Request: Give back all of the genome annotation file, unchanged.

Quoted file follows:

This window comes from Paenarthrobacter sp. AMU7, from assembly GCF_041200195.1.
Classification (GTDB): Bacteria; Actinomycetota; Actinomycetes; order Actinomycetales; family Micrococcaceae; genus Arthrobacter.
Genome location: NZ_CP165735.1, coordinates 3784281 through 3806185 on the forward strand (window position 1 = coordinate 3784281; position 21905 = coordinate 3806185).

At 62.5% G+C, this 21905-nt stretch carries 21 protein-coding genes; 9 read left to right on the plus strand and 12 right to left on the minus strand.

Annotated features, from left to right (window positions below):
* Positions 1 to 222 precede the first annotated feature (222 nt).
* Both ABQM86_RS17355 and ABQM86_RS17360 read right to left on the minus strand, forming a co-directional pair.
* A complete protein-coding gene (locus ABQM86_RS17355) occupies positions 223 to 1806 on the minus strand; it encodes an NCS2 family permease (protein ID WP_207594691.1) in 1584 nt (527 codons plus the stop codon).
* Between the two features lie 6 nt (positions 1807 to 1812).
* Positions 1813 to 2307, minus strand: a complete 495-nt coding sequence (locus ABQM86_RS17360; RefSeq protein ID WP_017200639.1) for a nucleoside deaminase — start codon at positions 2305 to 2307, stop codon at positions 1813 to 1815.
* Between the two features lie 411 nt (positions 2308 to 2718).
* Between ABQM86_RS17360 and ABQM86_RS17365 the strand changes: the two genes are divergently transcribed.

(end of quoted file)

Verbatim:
This window comes from Paenarthrobacter sp. AMU7, from assembly GCF_041200195.1.
Classification (GTDB): Bacteria; Actinomycetota; Actinomycetes; order Actinomycetales; family Micrococcaceae; genus Arthrobacter.
Genome location: NZ_CP165735.1, coordinates 3784281 through 3806185 on the forward strand (window position 1 = coordinate 3784281; position 21905 = coordinate 3806185).

At 62.5% G+C, this 21905-nt stretch carries 21 protein-coding genes; 9 read left to right on the plus strand and 12 right to left on the minus strand.

Annotated features, from left to right (window positions below):
* Positions 1 to 222 precede the first annotated feature (222 nt).
* Both ABQM86_RS17355 and ABQM86_RS17360 read right to left on the minus strand, forming a co-directional pair.
* A complete protein-coding gene (locus ABQM86_RS17355) occupies positions 223 to 1806 on the minus strand; it encodes an NCS2 family permease (protein ID WP_207594691.1) in 1584 nt (527 codons plus the stop codon).
* Between the two features lie 6 nt (positions 1807 to 1812).
* Positions 1813 to 2307, minus strand: a complete 495-nt coding sequence (locus ABQM86_RS17360; RefSeq protein ID WP_017200639.1) for a nucleoside deaminase — start codon at positions 2305 to 2307, stop codon at positions 1813 to 1815.
* Between the two features lie 411 nt (positions 2308 to 2718).
* Between ABQM86_RS17360 and ABQM86_RS17365 the strand changes: the two genes are divergently transcribed.